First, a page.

Sheldon Adelson against the online gaming industry
March 25, 2014
The United States is going through a period with several changes; starting with some civil rights for those suffering from inequality and discrimination in the world's land of freedom, and getting the country out of international matters, are two of the most important steps in America's to do list. So little by little, some of the US states are finally waking up from the American dream that has many markets still banned by the same old-fashioned and conservative morals that illegalized alcohol during the 1920s. iGaming in the United States is just one of those markets that have been controlled by the gambling "moguls" and their land-based casinos. To do so, the gaming industry has been manipulated by the titans of the gambling market in the United States, especially by the owners of many of Las Vegas' casinos like Las Vegas Sands Corporation's owner, Sheldon Adelson. Jewish entrepreneur, Sheldon Adelson, has formed the Coalition to Stop Internet Gambling (CSIG), another of his authoritarian ideas to make sure that his land-based casinos do not lose a penny, like the crusade to despair Obama's campaign during the last elections. Sheldon Adelson's Coalition to Stop Internet Gambling (CSIG) has opened the debate between two of the gambling titans in the United States during the iGaming North America conference currently running in Las Vegas hosted by iGaming Business: Las Vegas Sands (LVS) and Caesars Interactive Entertainment (CIE).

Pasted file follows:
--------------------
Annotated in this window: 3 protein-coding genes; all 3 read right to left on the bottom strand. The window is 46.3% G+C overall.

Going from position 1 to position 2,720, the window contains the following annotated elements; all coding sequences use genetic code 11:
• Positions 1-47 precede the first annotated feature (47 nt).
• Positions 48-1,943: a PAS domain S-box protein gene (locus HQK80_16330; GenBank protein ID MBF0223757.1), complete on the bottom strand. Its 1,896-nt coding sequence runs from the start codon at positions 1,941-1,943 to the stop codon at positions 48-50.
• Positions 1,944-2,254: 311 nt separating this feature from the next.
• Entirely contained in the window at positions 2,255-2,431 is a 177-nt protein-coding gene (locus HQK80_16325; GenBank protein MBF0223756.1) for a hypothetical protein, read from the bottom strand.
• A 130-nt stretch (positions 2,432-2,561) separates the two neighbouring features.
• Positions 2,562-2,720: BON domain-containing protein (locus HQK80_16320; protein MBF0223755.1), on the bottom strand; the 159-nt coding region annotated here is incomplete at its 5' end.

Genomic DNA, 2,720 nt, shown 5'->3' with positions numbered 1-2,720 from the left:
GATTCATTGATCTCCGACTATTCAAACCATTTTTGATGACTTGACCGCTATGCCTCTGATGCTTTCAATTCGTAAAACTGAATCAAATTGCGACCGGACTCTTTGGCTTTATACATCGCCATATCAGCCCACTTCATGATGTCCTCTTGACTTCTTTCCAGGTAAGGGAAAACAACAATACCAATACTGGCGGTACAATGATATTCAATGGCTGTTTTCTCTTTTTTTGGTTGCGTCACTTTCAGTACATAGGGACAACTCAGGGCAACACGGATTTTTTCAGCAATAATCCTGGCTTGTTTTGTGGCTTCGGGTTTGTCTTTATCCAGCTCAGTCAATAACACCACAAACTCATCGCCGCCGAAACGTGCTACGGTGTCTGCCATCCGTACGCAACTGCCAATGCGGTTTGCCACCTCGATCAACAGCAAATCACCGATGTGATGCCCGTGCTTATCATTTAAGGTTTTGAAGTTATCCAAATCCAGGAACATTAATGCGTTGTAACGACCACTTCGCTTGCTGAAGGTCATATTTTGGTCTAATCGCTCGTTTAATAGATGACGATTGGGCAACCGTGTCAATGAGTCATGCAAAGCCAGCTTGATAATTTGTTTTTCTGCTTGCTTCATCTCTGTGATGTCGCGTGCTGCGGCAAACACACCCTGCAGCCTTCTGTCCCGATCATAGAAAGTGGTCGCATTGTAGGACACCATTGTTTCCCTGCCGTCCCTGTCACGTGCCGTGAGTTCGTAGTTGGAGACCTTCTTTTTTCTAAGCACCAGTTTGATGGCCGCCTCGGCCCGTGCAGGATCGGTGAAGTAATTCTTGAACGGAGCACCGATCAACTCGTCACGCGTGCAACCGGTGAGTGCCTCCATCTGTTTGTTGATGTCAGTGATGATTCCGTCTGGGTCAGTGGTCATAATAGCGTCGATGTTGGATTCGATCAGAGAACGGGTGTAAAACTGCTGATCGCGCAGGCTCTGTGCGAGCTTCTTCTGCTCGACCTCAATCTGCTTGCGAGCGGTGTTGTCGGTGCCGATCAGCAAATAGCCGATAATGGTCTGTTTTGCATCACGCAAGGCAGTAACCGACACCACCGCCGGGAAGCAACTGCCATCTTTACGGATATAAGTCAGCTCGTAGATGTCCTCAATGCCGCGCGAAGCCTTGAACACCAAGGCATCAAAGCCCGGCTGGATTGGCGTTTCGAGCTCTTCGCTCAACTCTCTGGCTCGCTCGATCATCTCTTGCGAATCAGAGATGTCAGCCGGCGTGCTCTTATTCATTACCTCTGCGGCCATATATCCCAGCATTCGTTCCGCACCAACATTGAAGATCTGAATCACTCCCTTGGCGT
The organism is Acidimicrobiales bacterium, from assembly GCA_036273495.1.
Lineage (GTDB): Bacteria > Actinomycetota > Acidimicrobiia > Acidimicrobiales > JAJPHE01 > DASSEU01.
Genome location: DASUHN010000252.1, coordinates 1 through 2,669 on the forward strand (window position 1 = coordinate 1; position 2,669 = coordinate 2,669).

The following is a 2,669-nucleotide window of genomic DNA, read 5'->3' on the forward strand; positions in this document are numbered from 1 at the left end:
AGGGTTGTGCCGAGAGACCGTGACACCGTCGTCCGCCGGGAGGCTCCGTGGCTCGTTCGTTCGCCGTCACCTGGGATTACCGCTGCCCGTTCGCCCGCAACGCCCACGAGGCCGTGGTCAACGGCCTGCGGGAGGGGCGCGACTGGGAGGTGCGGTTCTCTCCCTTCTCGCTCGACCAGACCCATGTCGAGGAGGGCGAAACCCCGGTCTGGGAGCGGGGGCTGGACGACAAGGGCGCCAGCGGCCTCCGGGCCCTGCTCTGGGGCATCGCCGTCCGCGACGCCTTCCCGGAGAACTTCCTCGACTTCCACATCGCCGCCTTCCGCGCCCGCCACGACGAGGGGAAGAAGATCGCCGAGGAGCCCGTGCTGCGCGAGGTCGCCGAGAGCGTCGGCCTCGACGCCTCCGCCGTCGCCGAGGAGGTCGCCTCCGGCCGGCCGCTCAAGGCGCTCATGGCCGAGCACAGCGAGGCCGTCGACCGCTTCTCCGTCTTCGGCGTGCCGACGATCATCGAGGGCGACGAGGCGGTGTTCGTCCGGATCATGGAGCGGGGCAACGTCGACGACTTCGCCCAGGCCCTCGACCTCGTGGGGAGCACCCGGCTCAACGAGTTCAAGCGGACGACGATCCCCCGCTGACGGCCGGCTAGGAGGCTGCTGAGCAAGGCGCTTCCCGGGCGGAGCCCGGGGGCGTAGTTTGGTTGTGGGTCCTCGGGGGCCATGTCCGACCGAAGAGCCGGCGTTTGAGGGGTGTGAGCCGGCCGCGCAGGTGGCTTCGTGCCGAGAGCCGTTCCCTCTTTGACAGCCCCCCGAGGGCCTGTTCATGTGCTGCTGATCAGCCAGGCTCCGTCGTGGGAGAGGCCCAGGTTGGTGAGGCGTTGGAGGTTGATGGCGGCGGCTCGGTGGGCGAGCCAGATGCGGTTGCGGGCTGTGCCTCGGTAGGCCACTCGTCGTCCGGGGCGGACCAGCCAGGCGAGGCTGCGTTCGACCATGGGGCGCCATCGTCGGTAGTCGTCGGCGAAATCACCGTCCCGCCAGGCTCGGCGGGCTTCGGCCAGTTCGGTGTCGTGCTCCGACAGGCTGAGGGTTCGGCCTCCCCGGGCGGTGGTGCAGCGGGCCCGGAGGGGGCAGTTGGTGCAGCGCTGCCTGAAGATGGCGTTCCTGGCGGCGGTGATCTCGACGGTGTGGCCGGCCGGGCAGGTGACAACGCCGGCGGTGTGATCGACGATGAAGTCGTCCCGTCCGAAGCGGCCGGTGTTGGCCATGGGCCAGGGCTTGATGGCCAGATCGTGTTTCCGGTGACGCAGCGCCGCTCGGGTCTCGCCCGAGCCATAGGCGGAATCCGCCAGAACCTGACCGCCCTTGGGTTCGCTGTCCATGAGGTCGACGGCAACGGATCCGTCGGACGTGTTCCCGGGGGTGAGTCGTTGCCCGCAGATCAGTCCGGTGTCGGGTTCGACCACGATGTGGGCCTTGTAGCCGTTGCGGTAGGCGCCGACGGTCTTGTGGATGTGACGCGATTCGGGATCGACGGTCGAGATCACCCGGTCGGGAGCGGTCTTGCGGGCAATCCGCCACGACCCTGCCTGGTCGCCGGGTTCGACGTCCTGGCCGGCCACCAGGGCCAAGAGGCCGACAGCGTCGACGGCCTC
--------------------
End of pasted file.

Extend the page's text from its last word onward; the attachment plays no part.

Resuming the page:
The iGaming North America conference brought CIE's chief executive Mitch Garber, and LVS government affairs head and spokesperson, Andrew Abboud, into the online gaming debate in the US state of Nevada and the other states' legislation. Both casinos' representatives discussed the pros and cons of a federal online gambling legislation. Andrew Abboud explained LVS point of view based on the same principles that Adelson's Coalition to Stop Internet Gambling (CSIG): "We are not fans of online gaming. We are concerned about the state of the industry overall and where it could go in such a rapid fashion. If it does happen, it is a limited market. I do not think there is going to be room for everybody in this market. If they think that everybody is going to be able to compete in a nationwide online marketplace, it is not there. We are worried about what's going on next door in California". Mitch Garber fought Abboud back, explaining the reason why a federal legislation must be applied to regulate the market: "Surprisingly, I like a lot of the things Andy said. Unfortunately, what Andy just said is not consistent with the position that Sheldon Adelson has put out there, which is Internet gaming is bad, I don't like it, it cannibalizes (casino play), minors are at risk, and I'm prepared to spend as much money as I need to make this not happen'. Nothing about bad actors or Mitch Garbers or anybody else."